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The reality facing today's workforce is that “social security will not, nor was it intended to, constitute the entirety of U.S. workers' retirement income.1” This underscores the importance of personal financial responsibility and the role the individual plays in planning for their future financial well-being. Workers face a multitude of problems when asked to make all kinds of decisions, both simple and complex regarding saving for their retirement – and that’s where Behavioral Economics come in.
Beginning in April 2017, a new Department of Labor rule goes into effect, changing how a fiduciary is defined. The rule aims at ensuring advisors put their clients’ best interests first (instead of, for example, recommending products that generate higher commissions).
For some brokerage and advisory firms, the changes mean little. But for others, the new regulation will require significant investments in technology and process changes in order to comply with the onerous compliance challenges created by this change.
When it comes to the future of Americans and their retirement savings, the glass is either half empty or half full, depending upon whom you ask. A recent article from The Providence Journal suggests a less optimistic viewpoint, citing that more than half of all U.S. households have not saved adequately for retirement, and the problem is growing worse.
Mark Miller of Financial Advisor wrote a piece last week on how “People are Flunking Retirement Readiness, And What To Do About It.” He uses an airplane analogy illustrating that 30 years ago a professional financial pilot would manage your defined pension plan, but today most 401(k) plans are being controlled by the passengers or plan participants.
The Law of Inertia: A body in motion will stay in motion and a body at rest will stay at rest unless an external force acts upon it.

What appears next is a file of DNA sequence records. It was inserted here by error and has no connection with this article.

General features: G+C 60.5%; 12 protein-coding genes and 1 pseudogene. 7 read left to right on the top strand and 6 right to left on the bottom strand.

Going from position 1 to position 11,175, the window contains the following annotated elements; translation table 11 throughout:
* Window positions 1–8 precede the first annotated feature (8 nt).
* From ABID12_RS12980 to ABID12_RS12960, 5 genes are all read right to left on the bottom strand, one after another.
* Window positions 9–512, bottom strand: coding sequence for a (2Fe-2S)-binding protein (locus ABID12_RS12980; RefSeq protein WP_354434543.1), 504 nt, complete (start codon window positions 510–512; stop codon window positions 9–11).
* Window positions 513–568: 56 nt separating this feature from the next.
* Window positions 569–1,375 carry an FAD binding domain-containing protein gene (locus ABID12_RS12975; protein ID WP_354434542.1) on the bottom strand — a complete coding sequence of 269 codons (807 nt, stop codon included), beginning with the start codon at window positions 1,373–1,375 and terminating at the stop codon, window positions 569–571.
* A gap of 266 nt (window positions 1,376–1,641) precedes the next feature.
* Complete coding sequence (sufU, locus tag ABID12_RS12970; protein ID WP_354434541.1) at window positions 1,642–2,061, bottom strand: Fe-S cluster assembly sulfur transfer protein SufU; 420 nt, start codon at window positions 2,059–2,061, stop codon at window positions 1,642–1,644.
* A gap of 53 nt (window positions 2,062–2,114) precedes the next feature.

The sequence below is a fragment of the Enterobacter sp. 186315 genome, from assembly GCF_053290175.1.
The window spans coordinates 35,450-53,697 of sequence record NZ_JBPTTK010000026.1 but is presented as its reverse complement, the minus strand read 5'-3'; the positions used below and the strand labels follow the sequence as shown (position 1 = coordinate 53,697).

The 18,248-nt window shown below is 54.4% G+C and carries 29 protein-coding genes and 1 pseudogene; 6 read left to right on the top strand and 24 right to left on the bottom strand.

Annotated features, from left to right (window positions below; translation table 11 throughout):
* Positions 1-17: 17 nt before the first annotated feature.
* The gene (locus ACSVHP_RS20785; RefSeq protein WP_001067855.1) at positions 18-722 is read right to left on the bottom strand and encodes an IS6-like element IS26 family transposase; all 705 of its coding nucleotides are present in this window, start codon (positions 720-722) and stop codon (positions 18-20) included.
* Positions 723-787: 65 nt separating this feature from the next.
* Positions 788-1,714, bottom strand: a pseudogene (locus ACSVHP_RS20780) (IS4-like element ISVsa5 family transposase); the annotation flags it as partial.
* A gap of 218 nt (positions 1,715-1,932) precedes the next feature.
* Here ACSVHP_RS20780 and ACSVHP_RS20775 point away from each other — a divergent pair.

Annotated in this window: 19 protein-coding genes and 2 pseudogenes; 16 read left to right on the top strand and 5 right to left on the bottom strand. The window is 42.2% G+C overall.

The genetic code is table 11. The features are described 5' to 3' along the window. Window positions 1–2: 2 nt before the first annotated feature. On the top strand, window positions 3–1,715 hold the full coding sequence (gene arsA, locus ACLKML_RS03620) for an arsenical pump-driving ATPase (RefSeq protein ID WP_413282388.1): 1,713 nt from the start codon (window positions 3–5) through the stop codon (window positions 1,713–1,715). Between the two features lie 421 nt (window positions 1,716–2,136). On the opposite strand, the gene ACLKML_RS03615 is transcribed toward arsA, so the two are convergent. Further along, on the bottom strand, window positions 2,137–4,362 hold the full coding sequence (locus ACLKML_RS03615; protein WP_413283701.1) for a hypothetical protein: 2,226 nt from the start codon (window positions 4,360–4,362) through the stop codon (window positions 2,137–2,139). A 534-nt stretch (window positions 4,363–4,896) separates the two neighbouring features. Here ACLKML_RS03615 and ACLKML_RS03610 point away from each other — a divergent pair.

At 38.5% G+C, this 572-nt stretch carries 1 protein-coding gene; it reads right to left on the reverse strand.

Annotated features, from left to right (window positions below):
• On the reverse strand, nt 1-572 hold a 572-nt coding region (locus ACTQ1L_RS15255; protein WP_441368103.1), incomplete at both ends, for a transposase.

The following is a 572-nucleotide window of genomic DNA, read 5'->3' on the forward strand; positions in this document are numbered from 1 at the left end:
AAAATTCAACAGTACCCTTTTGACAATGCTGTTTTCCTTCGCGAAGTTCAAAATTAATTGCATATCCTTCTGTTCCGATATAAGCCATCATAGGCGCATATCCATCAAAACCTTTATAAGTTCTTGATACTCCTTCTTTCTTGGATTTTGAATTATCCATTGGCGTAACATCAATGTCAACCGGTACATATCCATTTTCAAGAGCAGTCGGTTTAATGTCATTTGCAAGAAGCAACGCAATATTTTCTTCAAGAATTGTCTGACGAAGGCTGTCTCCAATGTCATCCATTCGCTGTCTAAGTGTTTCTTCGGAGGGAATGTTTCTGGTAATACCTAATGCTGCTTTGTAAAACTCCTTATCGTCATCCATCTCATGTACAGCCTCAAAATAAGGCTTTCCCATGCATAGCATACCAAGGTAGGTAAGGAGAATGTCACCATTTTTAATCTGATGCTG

The Law of Inertia, while originating in the world of physics, is amazingly applicable to the world of retirement planning. As plan sponsors and financial advisors know, getting people who are not saving to start saving requires a force nearly equal to the gravitational field of a planet. And getting people to save more than they are already saving is an accomplishment of galactic proportions.
With all that goes into running your retirement practice, time management can be a challenge. According to an article from Financial Advisor magazine, advisors spend an average of 13% of their time on business development or new client acquisition.*
Being able to spend more time with current and potential clients, means more time growing your business. An investment manager can help with this by providing additional oversight of the plan while freeing up more of your time to help your clients.
Adding 3(38) Investment Management Services is a new approach in the retirement plan industry, and one of the biggest concerns financial advisors have is what do you say when a client asks, “If you are outsourcing the fund selection to an investment manager, what do you do?” This can be a tricky conversation because many plan sponsors don’t understand their fiduciary responsibility and many believe the financial advisor is the fiduciary .